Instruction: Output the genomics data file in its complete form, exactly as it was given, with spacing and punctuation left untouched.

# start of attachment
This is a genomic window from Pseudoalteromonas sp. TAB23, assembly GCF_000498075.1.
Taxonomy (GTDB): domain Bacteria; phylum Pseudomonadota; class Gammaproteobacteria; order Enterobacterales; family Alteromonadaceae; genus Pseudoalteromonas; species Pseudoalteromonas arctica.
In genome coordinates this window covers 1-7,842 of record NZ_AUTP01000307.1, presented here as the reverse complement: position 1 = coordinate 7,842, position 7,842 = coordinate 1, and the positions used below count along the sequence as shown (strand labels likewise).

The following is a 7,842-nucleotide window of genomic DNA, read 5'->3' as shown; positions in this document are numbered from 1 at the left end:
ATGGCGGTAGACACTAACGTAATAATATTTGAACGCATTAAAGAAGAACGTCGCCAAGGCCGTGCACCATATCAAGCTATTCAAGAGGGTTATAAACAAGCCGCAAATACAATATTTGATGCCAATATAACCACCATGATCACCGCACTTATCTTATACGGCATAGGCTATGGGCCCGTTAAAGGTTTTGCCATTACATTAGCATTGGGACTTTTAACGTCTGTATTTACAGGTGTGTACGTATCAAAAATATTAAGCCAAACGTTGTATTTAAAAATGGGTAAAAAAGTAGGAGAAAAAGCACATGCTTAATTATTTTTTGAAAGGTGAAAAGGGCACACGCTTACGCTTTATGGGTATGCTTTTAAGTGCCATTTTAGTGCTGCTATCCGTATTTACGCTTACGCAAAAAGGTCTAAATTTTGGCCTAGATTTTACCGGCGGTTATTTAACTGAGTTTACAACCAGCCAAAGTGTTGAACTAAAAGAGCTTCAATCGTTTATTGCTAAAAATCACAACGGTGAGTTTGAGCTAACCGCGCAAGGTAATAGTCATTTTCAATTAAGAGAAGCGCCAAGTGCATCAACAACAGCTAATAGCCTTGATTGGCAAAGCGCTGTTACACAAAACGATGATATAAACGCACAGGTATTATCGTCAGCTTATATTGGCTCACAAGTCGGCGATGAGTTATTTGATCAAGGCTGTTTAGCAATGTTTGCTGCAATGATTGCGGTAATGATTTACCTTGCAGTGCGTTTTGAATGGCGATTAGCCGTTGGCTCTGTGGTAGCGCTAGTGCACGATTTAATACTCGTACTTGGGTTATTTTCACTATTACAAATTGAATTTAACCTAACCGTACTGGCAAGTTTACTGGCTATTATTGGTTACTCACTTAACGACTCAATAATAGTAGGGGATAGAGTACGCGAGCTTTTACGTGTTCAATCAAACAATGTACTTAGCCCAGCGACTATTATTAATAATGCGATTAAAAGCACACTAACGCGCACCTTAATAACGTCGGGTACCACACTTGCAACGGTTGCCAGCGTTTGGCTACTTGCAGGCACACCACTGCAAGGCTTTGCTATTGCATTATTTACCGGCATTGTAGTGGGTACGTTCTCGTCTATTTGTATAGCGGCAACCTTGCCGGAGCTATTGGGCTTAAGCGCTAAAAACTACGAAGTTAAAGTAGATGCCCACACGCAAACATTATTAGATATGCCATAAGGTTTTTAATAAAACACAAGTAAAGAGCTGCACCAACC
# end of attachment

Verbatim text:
This is a genomic window from Pseudoalteromonas sp. TAB23, assembly GCF_000498075.1.
Taxonomy (GTDB): domain Bacteria; phylum Pseudomonadota; class Gammaproteobacteria; order Enterobacterales; family Alteromonadaceae; genus Pseudoalteromonas; species Pseudoalteromonas arctica.
In genome coordinates this window covers 1-7,842 of record NZ_AUTP01000307.1, presented here as the reverse complement: position 1 = coordinate 7,842, position 7,842 = coordinate 1, and the positions used below count along the sequence as shown (strand labels likewise).

The following is a 7,842-nucleotide window of genomic DNA, read 5'->3' as shown; positions in this document are numbered from 1 at the left end:
ATGGCGGTAGACACTAACGTAATAATATTTGAACGCATTAAAGAAGAACGTCGCCAAGGCCGTGCACCATATCAAGCTATTCAAGAGGGTTATAAACAAGCCGCAAATACAATATTTGATGCCAATATAACCACCATGATCACCGCACTTATCTTATACGGCATAGGCTATGGGCCCGTTAAAGGTTTTGCCATTACATTAGCATTGGGACTTTTAACGTCTGTATTTACAGGTGTGTACGTATCAAAAATATTAAGCCAAACGTTGTATTTAAAAATGGGTAAAAAAGTAGGAGAAAAAGCACATGCTTAATTATTTTTTGAAAGGTGAAAAGGGCACACGCTTACGCTTTATGGGTATGCTTTTAAGTGCCATTTTAGTGCTGCTATCCGTATTTACGCTTACGCAAAAAGGTCTAAATTTTGGCCTAGATTTTACCGGCGGTTATTTAACTGAGTTTACAACCAGCCAAAGTGTTGAACTAAAAGAGCTTCAATCGTTTATTGCTAAAAATCACAACGGTGAGTTTGAGCTAACCGCGCAAGGTAATAGTCATTTTCAATTAAGAGAAGCGCCAAGTGCATCAACAACAGCTAATAGCCTTGATTGGCAAAGCGCTGTTACACAAAACGATGATATAAACGCACAGGTATTATCGTCAGCTTATATTGGCTCACAAGTCGGCGATGAGTTATTTGATCAAGGCTGTTTAGCAATGTTTGCTGCAATGATTGCGGTAATGATTTACCTTGCAGTGCGTTTTGAATGGCGATTAGCCGTTGGCTCTGTGGTAGCGCTAGTGCACGATTTAATACTCGTACTTGGGTTATTTTCACTATTACAAATTGAATTTAACCTAACCGTACTGGCAAGTTTACTGGCTATTATTGGTTACTCACTTAACGACTCAATAATAGTAGGGGATAGAGTACGCGAGCTTTTACGTGTTCAATCAAACAATGTACTTAGCCCAGCGACTATTATTAATAATGCGATTAAAAGCACACTAACGCGCACCTTAATAACGTCGGGTACCACACTTGCAACGGTTGCCAGCGTTTGGCTACTTGCAGGCACACCACTGCAAGGCTTTGCTATTGCATTATTTACCGGCATTGTAGTGGGTACGTTCTCGTCTATTTGTATAGCGGCAACCTTGCCGGAGCTATTGGGCTTAAGCGCTAAAAACTACGAAGTTAAAGTAGATGCCCACACGCAAACATTATTAGATATGCCATAAGGTTTTTAATAAAACACAAGTAAAGAGCTGCACCAACC